Scientists are developing portable devices that will allow women to track and monitor their health and hormones on the go.
It will help identify symptoms that can help diagnose common women's health conditions, such as polycystic ovarian syndrome (PCOS), and alert women if their symptoms require them to see a doctor.
The device is smaller than an iPhone and tracks the full picture of women's health, from menstrual symptoms to hormonal fluctuations, mood and sleep.
We collect data on various reproductive hormones, such as luteinizing hormone and thyroid-stimulating hormone, which stimulate ovulation.
The project is being led by Dr Sadeque Reza Khan, a biomedical devices and sensing expert at Heriot-Watt University in Edinburgh, and is being funded by the Scottish Government.
Dr Khan is collaborating with viO HealthTech and biosensor development expert Dr Ruchi Gupta from the University of Birmingham, whose OvuSense device provides continuous general monitoring of the reproductive cycle.
Waiting lists for obstetrics and gynecology appointments, diagnosis and treatment have soared by up to 60% in recent years, affecting more than half a million female patients, according to the Royal College of Obstetricians and Gynecologists (RCOG).
Research conducted by the RCOG in 2022 found that these delays can have a significant impact on women's physical and mental health, as well as their quality of life.
Dr. Sadeque Reza Khan said: “We are working to create a device that is about half the size of an iPhone and is completely portable. Women can take it anywhere.
“Women will be able to test both their blood and urine, as well as record their symptoms, providing the most accurate, real-time information about their health.
“The device wirelessly transmits key data to an app and shares it with the gynecologist.
“At Heriot-Watt, we are working on hardware development and miniaturization aspects of the device, which is very important in envisioning a portable female health monitoring device that women can carry anywhere and use it reliably without hassle.”
Industry partner viO HealthTech launched its OvuSense platform in 2016. OvuSense is the only women's health monitoring platform that provides continuous insight into the female reproductive cycle. To date it has been sold to over 45,000 users in the UK, Europe, US, Canada and Australia.
Rob Milnnes, CEO of viO HealthTech, said: “Our users tell us that they want access to personalized health information and insights that can help them make informed decisions about their health, not only when problems arise, but also to prevent them in the first place.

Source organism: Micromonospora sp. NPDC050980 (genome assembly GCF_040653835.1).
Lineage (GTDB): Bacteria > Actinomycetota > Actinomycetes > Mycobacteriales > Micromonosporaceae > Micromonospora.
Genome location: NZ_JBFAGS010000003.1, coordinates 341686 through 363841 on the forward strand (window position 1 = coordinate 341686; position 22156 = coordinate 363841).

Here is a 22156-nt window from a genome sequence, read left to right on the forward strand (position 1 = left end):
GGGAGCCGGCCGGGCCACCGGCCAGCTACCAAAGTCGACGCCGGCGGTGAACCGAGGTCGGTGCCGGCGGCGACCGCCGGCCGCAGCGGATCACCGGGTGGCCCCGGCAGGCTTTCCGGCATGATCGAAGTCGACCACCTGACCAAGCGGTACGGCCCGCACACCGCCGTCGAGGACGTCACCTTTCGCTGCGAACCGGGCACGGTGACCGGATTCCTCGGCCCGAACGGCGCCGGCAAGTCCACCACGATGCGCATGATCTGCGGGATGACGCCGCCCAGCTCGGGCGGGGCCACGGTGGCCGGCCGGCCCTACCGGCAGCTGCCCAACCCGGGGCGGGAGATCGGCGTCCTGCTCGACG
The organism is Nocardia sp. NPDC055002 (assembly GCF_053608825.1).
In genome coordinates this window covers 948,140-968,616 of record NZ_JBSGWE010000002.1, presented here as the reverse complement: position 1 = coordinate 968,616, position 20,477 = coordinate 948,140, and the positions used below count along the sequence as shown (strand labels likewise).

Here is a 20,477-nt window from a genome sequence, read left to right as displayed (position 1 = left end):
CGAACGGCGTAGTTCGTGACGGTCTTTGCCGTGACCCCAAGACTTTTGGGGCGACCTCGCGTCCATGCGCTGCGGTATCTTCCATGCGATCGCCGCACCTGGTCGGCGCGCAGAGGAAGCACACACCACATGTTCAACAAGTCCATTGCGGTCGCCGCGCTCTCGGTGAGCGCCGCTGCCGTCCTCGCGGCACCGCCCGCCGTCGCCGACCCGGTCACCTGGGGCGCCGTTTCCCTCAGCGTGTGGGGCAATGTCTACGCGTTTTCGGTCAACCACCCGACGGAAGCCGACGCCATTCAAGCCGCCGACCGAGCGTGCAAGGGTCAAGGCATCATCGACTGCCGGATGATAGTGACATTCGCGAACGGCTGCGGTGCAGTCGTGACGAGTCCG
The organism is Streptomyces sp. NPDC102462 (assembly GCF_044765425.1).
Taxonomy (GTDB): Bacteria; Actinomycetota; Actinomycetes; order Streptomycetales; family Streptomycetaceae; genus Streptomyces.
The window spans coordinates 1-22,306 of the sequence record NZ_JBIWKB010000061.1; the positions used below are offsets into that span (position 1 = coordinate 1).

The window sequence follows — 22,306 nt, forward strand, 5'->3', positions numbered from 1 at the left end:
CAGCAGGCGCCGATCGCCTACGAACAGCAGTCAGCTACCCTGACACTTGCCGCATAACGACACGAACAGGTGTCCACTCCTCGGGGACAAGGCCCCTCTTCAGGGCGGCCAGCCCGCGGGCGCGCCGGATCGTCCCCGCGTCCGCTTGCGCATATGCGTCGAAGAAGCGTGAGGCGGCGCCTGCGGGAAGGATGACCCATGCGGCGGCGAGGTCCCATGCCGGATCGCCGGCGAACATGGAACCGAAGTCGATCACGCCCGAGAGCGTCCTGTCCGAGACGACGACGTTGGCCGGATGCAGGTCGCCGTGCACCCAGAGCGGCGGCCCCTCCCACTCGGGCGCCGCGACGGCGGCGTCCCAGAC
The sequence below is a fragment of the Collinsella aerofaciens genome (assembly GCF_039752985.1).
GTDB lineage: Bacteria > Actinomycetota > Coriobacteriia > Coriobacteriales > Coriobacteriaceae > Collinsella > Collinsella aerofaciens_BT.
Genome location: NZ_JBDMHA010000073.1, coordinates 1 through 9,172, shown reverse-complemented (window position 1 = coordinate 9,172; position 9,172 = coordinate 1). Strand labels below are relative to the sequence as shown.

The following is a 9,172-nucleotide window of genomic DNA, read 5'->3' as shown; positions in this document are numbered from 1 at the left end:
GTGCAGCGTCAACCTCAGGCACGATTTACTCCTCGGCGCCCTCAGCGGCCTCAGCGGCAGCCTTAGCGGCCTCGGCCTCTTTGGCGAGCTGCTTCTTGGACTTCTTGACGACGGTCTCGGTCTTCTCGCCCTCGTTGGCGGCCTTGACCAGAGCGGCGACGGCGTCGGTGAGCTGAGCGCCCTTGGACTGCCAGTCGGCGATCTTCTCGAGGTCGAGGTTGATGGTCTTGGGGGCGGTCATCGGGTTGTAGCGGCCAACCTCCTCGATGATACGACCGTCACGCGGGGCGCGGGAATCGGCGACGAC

“This project offers exciting prospects for adding targeted diagnostics to existing monitoring systems.”
Dr Ruchi Gupta, University of Birmingham, added: “We have been developing leaky waveguide (LW) biosensors to measure different types of biomarkers. Proteins, DNA, hormones and even cells.
“Our LW biosensor will become the core of women’s health monitoring devices. “Our partnership with Dr. Khan and viO HealthTech will be an important step in transitioning LW biosensors from bench to bedside.”
The team has been working on this project for six months. Once the proof of concept is complete, we will focus on commercialization, a process that could take two to three years.
Dr. Sadeque Reza Khan said: “As well as meeting all regulatory requirements, we need to ensure that women can afford these devices.
“We are focused on using affordable, sustainable materials to make them available to more women.”
Heriot-Watt University has established a global research institute in healthcare and medical technology, accelerating the adoption of innovative work in the field. This is an important project in our research focus that includes expertise provided through the Medical Device Manufacturing Center (MDMC).
Professor Steve McLaughlin, Vice-Principal for Research and Impact at Heriot-Watt University, said: “The development of this device demonstrates how our new center of excellence supports the creation of groundbreaking technologies that have the potential to revolutionize patient care.
“By bringing together academic and industry experts, we want to accelerate the process of bringing these important developments to market. “We already have a number of research projects underway and the next 12 months will be a really exciting time to showcase our developments on the world stage.”